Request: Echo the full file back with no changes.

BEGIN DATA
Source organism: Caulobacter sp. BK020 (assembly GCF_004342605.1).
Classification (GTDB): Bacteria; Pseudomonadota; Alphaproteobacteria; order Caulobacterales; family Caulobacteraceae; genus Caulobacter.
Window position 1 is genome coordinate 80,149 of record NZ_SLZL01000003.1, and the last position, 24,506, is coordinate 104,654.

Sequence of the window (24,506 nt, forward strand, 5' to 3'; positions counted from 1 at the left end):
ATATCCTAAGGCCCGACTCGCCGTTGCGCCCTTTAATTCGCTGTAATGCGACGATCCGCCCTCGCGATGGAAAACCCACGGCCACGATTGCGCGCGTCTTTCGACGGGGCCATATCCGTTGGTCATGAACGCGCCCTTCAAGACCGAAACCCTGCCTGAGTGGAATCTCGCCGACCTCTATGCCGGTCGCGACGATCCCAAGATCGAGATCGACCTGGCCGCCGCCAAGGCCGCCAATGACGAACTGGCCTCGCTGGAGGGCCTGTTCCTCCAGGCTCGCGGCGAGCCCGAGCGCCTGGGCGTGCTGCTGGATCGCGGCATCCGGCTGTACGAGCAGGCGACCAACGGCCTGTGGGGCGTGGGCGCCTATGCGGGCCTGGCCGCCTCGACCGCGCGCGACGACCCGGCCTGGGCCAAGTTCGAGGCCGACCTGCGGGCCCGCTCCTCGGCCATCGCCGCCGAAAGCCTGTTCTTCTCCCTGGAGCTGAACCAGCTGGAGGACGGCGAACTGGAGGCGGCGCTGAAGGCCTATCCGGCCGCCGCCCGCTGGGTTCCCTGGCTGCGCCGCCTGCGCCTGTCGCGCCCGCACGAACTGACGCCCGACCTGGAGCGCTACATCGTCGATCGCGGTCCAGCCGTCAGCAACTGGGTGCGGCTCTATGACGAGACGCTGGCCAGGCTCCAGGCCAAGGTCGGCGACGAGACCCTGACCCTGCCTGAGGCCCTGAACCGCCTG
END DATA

Source organism: Caulobacter sp. BK020 (assembly GCF_004342605.1).
Classification (GTDB): Bacteria; Pseudomonadota; Alphaproteobacteria; order Caulobacterales; family Caulobacteraceae; genus Caulobacter.
Window position 1 is genome coordinate 80,149 of record NZ_SLZL01000003.1, and the last position, 24,506, is coordinate 104,654.

Sequence of the window (24,506 nt, forward strand, 5' to 3'; positions counted from 1 at the left end):
ATATCCTAAGGCCCGACTCGCCGTTGCGCCCTTTAATTCGCTGTAATGCGACGATCCGCCCTCGCGATGGAAAACCCACGGCCACGATTGCGCGCGTCTTTCGACGGGGCCATATCCGTTGGTCATGAACGCGCCCTTCAAGACCGAAACCCTGCCTGAGTGGAATCTCGCCGACCTCTATGCCGGTCGCGACGATCCCAAGATCGAGATCGACCTGGCCGCCGCCAAGGCCGCCAATGACGAACTGGCCTCGCTGGAGGGCCTGTTCCTCCAGGCTCGCGGCGAGCCCGAGCGCCTGGGCGTGCTGCTGGATCGCGGCATCCGGCTGTACGAGCAGGCGACCAACGGCCTGTGGGGCGTGGGCGCCTATGCGGGCCTGGCCGCCTCGACCGCGCGCGACGACCCGGCCTGGGCCAAGTTCGAGGCCGACCTGCGGGCCCGCTCCTCGGCCATCGCCGCCGAAAGCCTGTTCTTCTCCCTGGAGCTGAACCAGCTGGAGGACGGCGAACTGGAGGCGGCGCTGAAGGCCTATCCGGCCGCCGCCCGCTGGGTTCCCTGGCTGCGCCGCCTGCGCCTGTCGCGCCCGCACGAACTGACGCCCGACCTGGAGCGCTACATCGTCGATCGCGGTCCAGCCGTCAGCAACTGGGTGCGGCTCTATGACGAGACGCTGGCCAGGCTCCAGGCCAAGGTCGGCGACGAGACCCTGACCCTGCCTGAGGCCCTGAACCGCCTG